Volunteer Vacations for Retirees
Many people struggle with balancing a meaningful lifestyle after reaching retirement age. Voluntourism trips are a great way to connect with a local community, see the world, and learn from incredible people from all walks of life. Check out this article that dives a little deeper into traveling and volunteering once retired and steps you can take now to ensure a fulfilling experience.
How to Travel the World After You Retire
OCTOBER 14, 2018
Hitting the road after retirement, whether by vehicle or plane, train, or cruise ship, is the goal of many people contemplating a work-free future.
Both retirees and those years away from retirement look forward to relaxation, travel, family time, and leisure activities, according to a survey by Prudential Financial. And another study by Bank of America indicated that 95 percent of retirees would prefer to have enjoyable experiences over buying things. Travel is a way to achieve this — whether visiting out-of-town relatives or vacationing together.
Travel and Retirement Finances
Funding travel along with basic living expenses on a fixed income is a concern for many retirees. In this age of increased longevity, costly health care, and declining availability of pensions, many retirees find that their savings and investments are not adequate.
“While working and preparing for retirement, it’s important to take full advantage of savings options including catch-up contributions to IRAs and 401(k)s. That is critical in creating a nest egg,” Chief Financial Analyst Greg McBride of Bankrate.com told Travel + Leisure. “Travel expenses will need to be funded from those savings.” He suggests paying off as much debt as possible to create breathing room in the retirement budget that might provide some latitude for expenses such as travel.
Asked about how retirees can fit in travel during the early years of retirement when health and mobility might make travel easier, McBride advises pre-retirees to build travel costs into anticipated retirement expenses as opposed to waiting until retirement to figure out how to pay for travel. He warns against pulling too much money from savings early in retirement.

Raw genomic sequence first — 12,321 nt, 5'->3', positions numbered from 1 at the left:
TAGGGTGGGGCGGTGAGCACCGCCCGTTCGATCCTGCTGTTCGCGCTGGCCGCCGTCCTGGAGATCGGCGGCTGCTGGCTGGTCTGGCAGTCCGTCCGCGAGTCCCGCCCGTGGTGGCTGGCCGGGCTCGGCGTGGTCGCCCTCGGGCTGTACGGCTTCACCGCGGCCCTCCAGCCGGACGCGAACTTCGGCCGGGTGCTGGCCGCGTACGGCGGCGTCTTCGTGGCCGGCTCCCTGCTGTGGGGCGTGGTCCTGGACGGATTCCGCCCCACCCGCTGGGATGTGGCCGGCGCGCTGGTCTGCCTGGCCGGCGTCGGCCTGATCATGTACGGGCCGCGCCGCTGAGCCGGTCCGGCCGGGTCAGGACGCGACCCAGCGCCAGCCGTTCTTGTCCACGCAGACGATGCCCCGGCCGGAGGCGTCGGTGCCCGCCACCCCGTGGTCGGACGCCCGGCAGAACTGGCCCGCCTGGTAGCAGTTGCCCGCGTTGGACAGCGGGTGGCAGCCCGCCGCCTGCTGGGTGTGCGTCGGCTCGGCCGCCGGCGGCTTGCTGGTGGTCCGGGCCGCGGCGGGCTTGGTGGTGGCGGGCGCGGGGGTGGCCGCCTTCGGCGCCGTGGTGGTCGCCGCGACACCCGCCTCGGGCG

“The risk is taking withdrawals in a falling market during those early years. It’s very hard to recover from that,” he said, adding that tax planning is important. “Be aware of tax obligations when you start taking minimum distributions as required after age 70 and a half.”
McBride suggests that savvy consumers use credit cards that offer attractive rewards. “They can fund significant travel expenses — airline and hotel points or rebates can offset travel costs. This works for disciplined consumers who will pay off the balance every month.”
Retirement Travel Planning with a Professional
T+L asked Peggy Goldman, president and founder of Friendly Planet Travel about retirees with limited budgets and the desire to travel. “Great experiences can be affordable for almost anyone. We’re able to create programs that even retirees with fixed incomes will be able to manage, with no compromise on quality.”
Since international travel is on many bucket lists, “the number of first-time international travelers is growing each year,” Goldman said. “Individuals have to be realistic about themselves, what they’re capable of, and what arrangements they need. We advise them not to limit themselves in terms of selecting programs — if they feel good and can do it, they should go for it.”
Goldman says that travelers are seeking experiences instead of just sightseeing: “People want to interact with locals; they want to get their hands dirty in the kitchen, meet people in their homes,” she said. “That’s what is so wonderful about people-to-people experiences and optional excursions. It’s more than just visiting monuments; it’s about having experiences with people.”